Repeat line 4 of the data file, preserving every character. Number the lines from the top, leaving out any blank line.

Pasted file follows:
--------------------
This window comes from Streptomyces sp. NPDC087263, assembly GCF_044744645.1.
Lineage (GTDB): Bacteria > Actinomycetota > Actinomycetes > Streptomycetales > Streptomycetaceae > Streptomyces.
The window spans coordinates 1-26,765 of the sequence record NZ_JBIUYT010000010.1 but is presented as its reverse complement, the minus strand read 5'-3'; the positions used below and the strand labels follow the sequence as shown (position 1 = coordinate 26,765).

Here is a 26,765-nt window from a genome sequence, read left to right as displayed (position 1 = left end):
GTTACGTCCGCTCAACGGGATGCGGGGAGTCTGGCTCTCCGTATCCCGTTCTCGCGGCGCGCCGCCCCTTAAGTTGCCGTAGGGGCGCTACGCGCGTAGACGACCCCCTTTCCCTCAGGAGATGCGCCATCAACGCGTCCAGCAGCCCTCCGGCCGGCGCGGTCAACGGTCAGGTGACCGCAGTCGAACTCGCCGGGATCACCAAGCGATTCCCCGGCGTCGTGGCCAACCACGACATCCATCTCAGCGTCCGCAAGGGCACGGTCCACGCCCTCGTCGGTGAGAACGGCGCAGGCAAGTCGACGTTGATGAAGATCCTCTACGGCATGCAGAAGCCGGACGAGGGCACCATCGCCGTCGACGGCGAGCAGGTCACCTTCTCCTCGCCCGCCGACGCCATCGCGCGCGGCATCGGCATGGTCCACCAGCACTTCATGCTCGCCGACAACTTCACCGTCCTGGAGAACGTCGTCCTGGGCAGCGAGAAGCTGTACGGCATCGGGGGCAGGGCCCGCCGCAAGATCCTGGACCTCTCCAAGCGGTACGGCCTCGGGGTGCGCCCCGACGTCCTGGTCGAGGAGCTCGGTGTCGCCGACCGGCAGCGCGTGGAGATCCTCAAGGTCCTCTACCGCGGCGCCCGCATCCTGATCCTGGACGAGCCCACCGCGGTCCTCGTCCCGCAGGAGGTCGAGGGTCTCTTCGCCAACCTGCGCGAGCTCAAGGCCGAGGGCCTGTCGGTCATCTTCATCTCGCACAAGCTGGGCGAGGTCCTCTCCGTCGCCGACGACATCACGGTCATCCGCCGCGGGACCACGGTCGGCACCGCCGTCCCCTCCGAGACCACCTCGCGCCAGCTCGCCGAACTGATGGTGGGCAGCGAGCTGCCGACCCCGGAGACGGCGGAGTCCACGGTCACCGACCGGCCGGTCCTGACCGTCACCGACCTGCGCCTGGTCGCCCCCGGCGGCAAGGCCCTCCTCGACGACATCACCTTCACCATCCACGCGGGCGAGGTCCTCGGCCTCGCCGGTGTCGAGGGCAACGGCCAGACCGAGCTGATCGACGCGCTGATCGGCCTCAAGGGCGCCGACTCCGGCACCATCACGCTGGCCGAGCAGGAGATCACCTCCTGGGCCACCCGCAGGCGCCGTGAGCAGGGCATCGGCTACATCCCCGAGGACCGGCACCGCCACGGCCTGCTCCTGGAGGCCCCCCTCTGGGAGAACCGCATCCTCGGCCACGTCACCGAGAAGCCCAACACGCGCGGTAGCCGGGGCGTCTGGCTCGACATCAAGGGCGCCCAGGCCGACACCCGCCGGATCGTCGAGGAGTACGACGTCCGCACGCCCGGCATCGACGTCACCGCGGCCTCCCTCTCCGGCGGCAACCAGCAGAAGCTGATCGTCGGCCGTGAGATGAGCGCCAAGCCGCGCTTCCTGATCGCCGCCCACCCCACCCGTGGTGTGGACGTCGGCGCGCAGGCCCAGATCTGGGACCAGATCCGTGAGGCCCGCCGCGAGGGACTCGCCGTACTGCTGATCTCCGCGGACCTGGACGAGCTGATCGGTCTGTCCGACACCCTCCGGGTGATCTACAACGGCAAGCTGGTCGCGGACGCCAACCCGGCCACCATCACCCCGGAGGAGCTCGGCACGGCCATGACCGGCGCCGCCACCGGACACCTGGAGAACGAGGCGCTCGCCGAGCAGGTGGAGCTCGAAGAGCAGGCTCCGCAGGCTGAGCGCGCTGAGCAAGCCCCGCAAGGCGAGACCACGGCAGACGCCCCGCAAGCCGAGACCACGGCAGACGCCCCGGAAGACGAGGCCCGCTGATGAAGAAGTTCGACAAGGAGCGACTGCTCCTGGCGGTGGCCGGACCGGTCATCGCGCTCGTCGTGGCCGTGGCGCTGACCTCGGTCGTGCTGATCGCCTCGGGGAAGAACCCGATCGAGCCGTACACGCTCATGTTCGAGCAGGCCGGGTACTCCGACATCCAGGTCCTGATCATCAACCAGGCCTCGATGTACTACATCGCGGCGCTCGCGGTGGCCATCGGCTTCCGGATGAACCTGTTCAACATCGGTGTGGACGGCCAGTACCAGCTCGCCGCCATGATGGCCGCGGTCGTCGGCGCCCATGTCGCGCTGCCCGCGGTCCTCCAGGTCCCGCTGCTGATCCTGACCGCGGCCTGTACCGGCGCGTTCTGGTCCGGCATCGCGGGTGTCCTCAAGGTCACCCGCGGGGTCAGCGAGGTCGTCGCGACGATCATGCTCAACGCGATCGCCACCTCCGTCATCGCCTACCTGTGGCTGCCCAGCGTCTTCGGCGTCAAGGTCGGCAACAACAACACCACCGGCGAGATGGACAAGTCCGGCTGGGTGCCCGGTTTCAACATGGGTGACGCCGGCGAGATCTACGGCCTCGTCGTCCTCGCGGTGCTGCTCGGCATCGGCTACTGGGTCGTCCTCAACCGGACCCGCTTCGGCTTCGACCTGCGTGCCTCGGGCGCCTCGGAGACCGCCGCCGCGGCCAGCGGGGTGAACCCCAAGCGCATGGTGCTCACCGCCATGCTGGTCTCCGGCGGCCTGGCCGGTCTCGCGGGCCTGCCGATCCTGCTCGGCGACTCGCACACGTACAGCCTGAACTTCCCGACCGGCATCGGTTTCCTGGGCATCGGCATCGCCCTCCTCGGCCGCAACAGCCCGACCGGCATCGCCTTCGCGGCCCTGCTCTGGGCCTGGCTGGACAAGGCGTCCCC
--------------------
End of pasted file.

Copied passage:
Here is a 26,765-nt window from a genome sequence, read left to right as displayed (position 1 = left end):